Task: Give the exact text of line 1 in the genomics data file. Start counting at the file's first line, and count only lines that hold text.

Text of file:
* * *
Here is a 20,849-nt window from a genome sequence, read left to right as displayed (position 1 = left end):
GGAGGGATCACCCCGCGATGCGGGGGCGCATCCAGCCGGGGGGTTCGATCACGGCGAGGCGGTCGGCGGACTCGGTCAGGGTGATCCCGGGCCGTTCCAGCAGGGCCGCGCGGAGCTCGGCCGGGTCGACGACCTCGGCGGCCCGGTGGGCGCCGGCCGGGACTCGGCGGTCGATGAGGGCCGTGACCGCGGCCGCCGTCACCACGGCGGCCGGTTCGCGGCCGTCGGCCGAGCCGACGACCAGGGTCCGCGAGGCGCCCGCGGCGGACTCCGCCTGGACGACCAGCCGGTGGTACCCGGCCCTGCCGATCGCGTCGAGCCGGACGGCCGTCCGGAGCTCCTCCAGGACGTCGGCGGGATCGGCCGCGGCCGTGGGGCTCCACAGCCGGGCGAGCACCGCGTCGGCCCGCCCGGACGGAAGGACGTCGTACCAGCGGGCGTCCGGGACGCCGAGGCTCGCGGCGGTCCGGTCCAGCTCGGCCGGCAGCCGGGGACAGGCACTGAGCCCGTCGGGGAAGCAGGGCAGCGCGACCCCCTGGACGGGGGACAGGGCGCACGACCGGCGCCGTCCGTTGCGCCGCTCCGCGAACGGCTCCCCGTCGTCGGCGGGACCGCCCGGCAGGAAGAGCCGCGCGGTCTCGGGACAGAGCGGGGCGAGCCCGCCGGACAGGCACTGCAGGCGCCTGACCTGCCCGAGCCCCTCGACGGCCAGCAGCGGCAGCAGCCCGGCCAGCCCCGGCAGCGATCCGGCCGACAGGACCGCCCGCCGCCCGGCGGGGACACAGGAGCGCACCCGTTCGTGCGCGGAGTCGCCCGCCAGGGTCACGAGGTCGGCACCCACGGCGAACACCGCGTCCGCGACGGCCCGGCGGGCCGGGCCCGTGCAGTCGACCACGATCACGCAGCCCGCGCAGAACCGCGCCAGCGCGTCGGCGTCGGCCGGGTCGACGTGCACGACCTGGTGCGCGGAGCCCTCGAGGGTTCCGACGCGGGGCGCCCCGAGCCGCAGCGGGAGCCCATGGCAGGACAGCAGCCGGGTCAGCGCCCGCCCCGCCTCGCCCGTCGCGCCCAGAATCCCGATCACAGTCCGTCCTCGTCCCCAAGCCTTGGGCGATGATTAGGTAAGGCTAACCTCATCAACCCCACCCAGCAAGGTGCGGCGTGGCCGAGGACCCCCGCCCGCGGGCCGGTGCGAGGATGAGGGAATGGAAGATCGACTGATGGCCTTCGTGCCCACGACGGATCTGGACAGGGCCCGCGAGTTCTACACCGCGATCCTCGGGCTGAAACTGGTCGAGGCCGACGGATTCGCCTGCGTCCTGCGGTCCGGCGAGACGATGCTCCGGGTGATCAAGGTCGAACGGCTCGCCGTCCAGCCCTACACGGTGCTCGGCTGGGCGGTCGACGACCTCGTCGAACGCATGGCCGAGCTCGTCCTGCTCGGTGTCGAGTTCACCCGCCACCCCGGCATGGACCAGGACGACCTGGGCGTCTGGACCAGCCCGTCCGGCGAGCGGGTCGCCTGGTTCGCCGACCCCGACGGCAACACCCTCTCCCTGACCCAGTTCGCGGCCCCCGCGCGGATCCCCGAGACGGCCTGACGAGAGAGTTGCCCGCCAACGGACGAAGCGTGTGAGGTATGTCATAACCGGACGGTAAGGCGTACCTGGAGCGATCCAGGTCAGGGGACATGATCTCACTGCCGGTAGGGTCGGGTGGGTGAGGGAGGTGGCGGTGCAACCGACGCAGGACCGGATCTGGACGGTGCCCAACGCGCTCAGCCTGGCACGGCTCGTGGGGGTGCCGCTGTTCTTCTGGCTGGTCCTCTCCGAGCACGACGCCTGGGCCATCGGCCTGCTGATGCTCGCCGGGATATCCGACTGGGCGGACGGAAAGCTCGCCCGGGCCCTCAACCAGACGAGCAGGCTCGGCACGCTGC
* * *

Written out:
Here is a 20,849-nt window from a genome sequence, read left to right as displayed (position 1 = left end):